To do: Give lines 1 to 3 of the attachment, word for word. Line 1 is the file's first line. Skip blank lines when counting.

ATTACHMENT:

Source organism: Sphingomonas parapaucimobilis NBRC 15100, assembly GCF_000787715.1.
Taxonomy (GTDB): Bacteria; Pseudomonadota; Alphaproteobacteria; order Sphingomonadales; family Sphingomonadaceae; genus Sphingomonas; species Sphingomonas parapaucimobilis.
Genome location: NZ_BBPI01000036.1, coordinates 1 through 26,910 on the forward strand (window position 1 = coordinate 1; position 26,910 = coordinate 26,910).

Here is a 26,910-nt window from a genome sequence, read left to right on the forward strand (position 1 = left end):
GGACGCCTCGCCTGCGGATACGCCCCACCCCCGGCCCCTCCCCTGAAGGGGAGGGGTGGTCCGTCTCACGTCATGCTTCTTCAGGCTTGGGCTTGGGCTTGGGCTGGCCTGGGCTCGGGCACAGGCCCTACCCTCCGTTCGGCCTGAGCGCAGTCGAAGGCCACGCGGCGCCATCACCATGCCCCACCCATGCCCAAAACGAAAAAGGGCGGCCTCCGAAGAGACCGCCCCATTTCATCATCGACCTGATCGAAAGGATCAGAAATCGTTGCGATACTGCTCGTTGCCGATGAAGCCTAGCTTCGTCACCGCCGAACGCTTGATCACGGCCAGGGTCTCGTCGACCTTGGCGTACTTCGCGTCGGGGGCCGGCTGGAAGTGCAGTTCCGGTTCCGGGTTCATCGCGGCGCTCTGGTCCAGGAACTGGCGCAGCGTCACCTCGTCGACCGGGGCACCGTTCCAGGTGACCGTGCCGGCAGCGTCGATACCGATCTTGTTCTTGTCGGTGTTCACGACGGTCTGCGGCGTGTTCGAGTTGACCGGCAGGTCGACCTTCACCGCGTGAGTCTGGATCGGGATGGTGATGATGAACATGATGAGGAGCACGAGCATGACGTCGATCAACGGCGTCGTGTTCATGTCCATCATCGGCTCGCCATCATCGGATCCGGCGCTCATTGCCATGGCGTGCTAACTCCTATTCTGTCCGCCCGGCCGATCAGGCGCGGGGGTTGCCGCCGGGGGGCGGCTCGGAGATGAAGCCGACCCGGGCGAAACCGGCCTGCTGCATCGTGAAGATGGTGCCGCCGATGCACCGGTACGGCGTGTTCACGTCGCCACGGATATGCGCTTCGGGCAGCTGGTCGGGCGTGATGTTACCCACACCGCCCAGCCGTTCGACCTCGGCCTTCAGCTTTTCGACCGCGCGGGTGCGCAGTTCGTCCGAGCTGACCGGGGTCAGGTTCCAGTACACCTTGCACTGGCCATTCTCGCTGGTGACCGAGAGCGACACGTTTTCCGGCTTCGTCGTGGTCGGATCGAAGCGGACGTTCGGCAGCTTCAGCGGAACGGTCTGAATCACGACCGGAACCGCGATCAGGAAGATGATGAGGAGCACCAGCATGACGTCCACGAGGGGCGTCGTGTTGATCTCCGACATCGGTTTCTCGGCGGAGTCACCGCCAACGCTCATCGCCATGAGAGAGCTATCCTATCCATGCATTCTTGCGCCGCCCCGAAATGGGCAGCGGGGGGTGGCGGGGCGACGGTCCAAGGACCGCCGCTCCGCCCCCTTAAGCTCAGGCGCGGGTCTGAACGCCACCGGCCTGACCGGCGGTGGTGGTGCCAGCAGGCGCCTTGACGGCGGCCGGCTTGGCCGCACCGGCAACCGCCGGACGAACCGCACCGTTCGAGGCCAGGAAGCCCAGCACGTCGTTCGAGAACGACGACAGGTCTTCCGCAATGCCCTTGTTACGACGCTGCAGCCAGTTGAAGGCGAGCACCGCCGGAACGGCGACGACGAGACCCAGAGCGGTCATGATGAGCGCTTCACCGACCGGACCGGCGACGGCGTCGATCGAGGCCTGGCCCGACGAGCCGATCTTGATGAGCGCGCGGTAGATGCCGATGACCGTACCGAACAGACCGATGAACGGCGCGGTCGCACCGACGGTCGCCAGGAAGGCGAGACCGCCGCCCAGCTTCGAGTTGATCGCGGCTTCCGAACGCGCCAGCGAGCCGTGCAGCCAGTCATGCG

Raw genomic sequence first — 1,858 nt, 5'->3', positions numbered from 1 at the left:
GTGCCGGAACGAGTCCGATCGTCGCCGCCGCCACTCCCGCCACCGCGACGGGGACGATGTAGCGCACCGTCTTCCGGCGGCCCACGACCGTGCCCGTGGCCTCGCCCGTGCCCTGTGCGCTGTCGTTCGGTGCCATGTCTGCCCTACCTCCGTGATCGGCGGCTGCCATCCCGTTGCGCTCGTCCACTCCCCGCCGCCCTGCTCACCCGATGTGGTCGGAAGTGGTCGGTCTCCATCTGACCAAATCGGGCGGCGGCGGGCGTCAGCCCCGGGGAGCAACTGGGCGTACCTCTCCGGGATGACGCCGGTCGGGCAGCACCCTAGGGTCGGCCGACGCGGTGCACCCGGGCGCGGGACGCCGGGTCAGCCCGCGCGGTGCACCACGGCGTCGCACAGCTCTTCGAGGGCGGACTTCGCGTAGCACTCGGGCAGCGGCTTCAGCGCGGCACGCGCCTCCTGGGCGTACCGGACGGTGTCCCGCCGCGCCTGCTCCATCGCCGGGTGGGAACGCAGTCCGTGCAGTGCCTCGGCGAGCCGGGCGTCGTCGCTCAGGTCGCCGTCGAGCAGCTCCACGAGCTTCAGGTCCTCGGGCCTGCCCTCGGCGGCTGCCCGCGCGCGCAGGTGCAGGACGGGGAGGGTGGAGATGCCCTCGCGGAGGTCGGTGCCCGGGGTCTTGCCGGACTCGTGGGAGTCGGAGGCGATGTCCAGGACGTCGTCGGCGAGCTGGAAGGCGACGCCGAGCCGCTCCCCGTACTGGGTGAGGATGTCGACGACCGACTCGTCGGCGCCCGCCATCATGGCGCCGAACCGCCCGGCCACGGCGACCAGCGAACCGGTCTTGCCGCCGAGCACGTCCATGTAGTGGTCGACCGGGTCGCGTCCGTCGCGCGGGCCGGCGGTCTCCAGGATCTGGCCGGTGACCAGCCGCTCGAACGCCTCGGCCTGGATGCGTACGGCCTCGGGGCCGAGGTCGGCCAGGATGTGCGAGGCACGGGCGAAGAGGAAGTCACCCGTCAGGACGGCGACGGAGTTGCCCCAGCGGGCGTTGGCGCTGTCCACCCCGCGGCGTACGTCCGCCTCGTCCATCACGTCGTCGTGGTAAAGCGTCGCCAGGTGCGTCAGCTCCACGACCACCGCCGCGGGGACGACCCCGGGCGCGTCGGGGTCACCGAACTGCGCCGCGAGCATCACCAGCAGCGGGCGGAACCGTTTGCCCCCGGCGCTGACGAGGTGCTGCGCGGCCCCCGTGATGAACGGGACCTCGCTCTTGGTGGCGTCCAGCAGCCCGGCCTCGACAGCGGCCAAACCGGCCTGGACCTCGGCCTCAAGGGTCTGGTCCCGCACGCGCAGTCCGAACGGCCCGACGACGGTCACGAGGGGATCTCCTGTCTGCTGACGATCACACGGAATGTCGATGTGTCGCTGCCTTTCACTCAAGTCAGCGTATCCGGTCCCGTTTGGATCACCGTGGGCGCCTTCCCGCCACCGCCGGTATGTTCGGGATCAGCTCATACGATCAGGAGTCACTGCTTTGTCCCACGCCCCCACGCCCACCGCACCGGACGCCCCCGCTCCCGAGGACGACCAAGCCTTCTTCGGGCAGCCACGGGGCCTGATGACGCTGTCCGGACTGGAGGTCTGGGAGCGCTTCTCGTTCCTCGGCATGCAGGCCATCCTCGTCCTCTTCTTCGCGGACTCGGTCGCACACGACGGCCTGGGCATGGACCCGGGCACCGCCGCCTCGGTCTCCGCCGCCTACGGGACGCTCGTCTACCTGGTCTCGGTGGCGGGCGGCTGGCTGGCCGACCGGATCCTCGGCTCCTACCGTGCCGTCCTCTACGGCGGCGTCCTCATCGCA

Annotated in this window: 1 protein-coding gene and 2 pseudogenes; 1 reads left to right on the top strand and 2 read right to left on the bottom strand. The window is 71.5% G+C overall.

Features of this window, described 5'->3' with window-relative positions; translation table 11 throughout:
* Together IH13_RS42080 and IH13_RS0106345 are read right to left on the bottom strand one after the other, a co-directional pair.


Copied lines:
Source organism: Sphingomonas parapaucimobilis NBRC 15100, assembly GCF_000787715.1.
Taxonomy (GTDB): Bacteria; Pseudomonadota; Alphaproteobacteria; order Sphingomonadales; family Sphingomonadaceae; genus Sphingomonas; species Sphingomonas parapaucimobilis.
Genome location: NZ_BBPI01000036.1, coordinates 1 through 26,910 on the forward strand (window position 1 = coordinate 1; position 26,910 = coordinate 26,910).